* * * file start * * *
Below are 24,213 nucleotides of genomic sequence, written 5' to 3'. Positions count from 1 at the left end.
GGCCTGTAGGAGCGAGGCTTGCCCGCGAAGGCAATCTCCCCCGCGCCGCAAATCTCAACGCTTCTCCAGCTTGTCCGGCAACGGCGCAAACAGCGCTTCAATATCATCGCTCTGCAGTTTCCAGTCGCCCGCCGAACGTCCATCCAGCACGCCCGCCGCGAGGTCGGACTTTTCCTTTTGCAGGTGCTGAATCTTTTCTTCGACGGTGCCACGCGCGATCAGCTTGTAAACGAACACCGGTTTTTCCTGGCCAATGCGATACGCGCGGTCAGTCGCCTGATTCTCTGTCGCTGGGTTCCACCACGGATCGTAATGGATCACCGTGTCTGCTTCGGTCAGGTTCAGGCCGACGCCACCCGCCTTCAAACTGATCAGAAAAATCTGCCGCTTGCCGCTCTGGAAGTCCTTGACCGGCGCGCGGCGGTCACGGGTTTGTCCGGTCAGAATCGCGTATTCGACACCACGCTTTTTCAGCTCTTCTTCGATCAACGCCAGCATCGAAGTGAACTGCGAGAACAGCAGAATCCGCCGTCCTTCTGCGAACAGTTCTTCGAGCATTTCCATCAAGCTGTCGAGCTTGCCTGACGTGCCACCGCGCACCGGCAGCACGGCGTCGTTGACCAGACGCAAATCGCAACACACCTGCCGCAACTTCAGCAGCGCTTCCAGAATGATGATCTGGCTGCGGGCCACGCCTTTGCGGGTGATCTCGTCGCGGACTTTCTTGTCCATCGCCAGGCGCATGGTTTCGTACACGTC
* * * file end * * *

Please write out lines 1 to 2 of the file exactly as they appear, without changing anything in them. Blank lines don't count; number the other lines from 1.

Below are 24,213 nucleotides of genomic sequence, written 5' to 3'. Positions count from 1 at the left end.
GGCCTGTAGGAGCGAGGCTTGCCCGCGAAGGCAATCTCCCCCGCGCCGCAAATCTCAACGCTTCTCCAGCTTGTCCGGCAACGGCGCAAACAGCGCTTCAATATCATCGCTCTGCAGTTTCCAGTCGCCCGCCGAACGTCCATCCAGCACGCCCGCCGCGAGGTCGGACTTTTCCTTTTGCAGGTGCTGAATCTTTTCTTCGACGGTGCCACGCGCGATCAGCTTGTAAACGAACACCGGTTTTTCCTGGCCAATGCGATACGCGCGGTCAGTCGCCTGATTCTCTGTCGCTGGGTTCCACCACGGATCGTAATGGATCACCGTGTCTGCTTCGGTCAGGTTCAGGCCGACGCCACCCGCCTTCAAACTGATCAGAAAAATCTGCCGCTTGCCGCTCTGGAAGTCCTTGACCGGCGCGCGGCGGTCACGGGTTTGTCCGGTCAGAATCGCGTATTCGACACCACGCTTTTTCAGCTCTTCTTCGATCAACGCCAGCATCGAAGTGAACTGCGAGAACAGCAGAATCCGCCGTCCTTCTGCGAACAGTTCTTCGAGCATTTCCATCAAGCTGTCGAGCTTGCCTGACGTGCCACCGCGCACCGGCAGCACGGCGTCGTTGACCAGACGCAAATCGCAACACACCTGCCGCAACTTCAGCAGCGCTTCCAGAATGATGATCTGGCTGCGGGCCACGCCTTTGCGGGTGATCTCGTCGCGGACTTTCTTGTCCATCGCCAGGCGCATGGTTTCGTACACGTC